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Re: Subtracting Weight from the Autocrosser
Posted by: MattNall ()
Date: August 11, 2017 10:07AM

Success! you want the larger version though;







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Re: Subtracting Weight from the Autocrosser
Posted by: Jonathan Knapp ()
Date: August 12, 2017 12:00AM

Matt -

Yes, I do! Which one is the larger version though?

Jonathan Knapp
Seattle, WA
'66 Corsa Autocrosser

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Re: Subtracting Weight from the Autocrosser
Posted by: Jonathan Knapp ()
Date: August 12, 2017 12:13AM

Lee -

Once I go to flared fenders and wider wheels and tires, I will be under the minimum weight in SCCA Street Modified class. There is no minimum weight for cars with 275 or narrower tires. There is a minimum weight for cars with wider than 275 tires. I will have to add some weight back in. But then I can put it where I want it: more toward the front and below the wheel centers.

For now, the project has been to subtract weight from the rear to enhance the front/rear distribution and to subtract weight from relatively high areas to reduce the center of gravity. Hence the work on the rear deck lid, the rear window and the quarter windows.


Jonathan Knapp
Seattle, WA
'66 Corsa Autocrosser

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Re: Subtracting Weight from the Autocrosser
Posted by: 1bad67 ()
Date: August 14, 2017 03:05PM

I searched, but couldn't find the answer. Where did you get that carbon fiber decklid?

Eric
Portland Oregon



Pics of my '65 Corvair
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Re: Subtracting Weight from the Autocrosser
Posted by: Jonathan Knapp ()
Date: August 15, 2017 05:03PM

Hi Eric -

Sorry. The CF deck lid is a one-off made by a guy up here in Tacoma. I had some things he wanted, so we worked a trade.

Did davemotohead ever get a hold of you?


Jonathan Knapp
Seattle, WA
'66 Corsa Autocrosser

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Re: Subtracting Weight from the Autocrosser
Posted by: Jonathan Knapp ()
Date: August 16, 2017 11:24PM

I'm back to working on the engine and I ran into a problem. I used a Federal-Mogul engine assembly lube when putting things together and that seemed great. It was viscous and sticky. Seemed like it would stay in place for quite a while while I worked on completing the engine.

To deal with another problem I had to take the rods back off the crank and, lo and behold, what do I see? Rust on crank journal and the big end of the rod by the bearing insert. Who ever heard of engine assembly lube rusting parts. Here is the picture of the rust on the big end of the rod where the assembly lube squeezed out of the bearing and dripped out onto the rod.



Here is the picture of the rust around the oil hole on the crankshaft rod journal.



Here is the picture of the culprit.



Anybody else ever have this experience? The rust came off of the rod easily with 600 grit emery cloth. If it did this around the rod journal oil holes, I'm sure it did it also around the main journal oil holes. I'm going to have to re-split the case and take the crankshaft to be re-polished.


Jonathan Knapp
Seattle, WA
'66 Corsa Autocrosser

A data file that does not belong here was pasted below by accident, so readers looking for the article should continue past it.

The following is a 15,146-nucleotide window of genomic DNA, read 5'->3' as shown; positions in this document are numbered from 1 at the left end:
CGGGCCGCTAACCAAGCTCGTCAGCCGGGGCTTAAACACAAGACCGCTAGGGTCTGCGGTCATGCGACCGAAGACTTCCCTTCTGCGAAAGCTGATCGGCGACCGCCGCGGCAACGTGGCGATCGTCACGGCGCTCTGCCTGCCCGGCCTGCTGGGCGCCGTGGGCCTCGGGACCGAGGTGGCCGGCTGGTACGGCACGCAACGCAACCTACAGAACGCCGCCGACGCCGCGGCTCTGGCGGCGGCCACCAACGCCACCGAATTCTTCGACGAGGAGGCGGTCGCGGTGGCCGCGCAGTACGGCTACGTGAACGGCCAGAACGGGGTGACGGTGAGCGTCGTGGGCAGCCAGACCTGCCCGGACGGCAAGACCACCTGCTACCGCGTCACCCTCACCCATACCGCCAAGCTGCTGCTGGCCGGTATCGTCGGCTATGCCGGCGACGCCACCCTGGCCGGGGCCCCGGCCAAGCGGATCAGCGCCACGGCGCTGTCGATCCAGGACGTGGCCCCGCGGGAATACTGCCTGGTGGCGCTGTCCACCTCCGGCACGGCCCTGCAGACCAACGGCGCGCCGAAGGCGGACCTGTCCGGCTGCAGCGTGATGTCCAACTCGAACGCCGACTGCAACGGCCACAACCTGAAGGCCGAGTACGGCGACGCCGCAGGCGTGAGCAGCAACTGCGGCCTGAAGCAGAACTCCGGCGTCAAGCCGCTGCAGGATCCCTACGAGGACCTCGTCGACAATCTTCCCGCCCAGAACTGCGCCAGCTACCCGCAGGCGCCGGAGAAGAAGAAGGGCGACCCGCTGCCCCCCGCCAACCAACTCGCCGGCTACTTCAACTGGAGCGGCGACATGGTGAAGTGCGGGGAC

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Re: Subtracting Weight from the Autocrosser
Posted by: davemotohead ()
Date: August 16, 2017 11:56PM

Did you clean the oil holes out in the crank good with a stiff wire bottle brush until no dirt came out? Hot soapy water and WD-40 gets the dirt out and blow it dry, I have used the federal mogul stuff for years with no problems, how long did it sit? Yes I have been in contact with Eric, just taking me a while to get the parts together, sandblasting the stuff takes a bit.





Email me at: Dave Motohead

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Re: Subtracting Weight from the Autocrosser
Posted by: Jonathan Knapp ()
Date: August 17, 2017 12:12AM

Dave -

Yes, the assembled rods on the crank sat for a couple of months, but regular oil would never do that. The crank was thoroughly cleaned before assembly. This same rust from the assembly lube has showed up (although less so) on the camshaft lobes which has not been in the block nearly as long as the rods have been on the crank. The rust seems to show up where oxygen can get to the parts coated with the assembly lube, i.e. around the oil holes but not at all on the bearing surface of the journal itself. Also, it happened a lot faster on the camshaft lobes which are always exposed to air. On the cam lobes you can clearly see where the drop of lube did not cover the entire lobe, but just rusted the lobe where it did.

It is very clearly related to the assembly lube. I don't think I'll be using this product again.


Jonathan Knapp
Seattle, WA
'66 Corsa Autocrosser

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Re: Subtracting Weight from the Autocrosser
Posted by: 1bad67 ()
Date: August 17, 2017 11:13AM

It's like the assembly lube had absorbed water. Never seen anything like that before.

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Re: Subtracting Weight from the Autocrosser
Date: August 17, 2017 07:39PM

Jonathon:

Sorry to read of your rust issue, I've never seen an assembly lube or paste cause that.

Torco MPZ is used for assembly lube on high dollar turbo engines manufactured where I work. We've implemented it about 13 years ago and it's pretty amazing how well it protects, especially in high friction areas.

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Johnny B
Central WI

Wife's '68, 3.0L, twin-screw compressor and fuel injected in the works...

Project Pressurized Pancake


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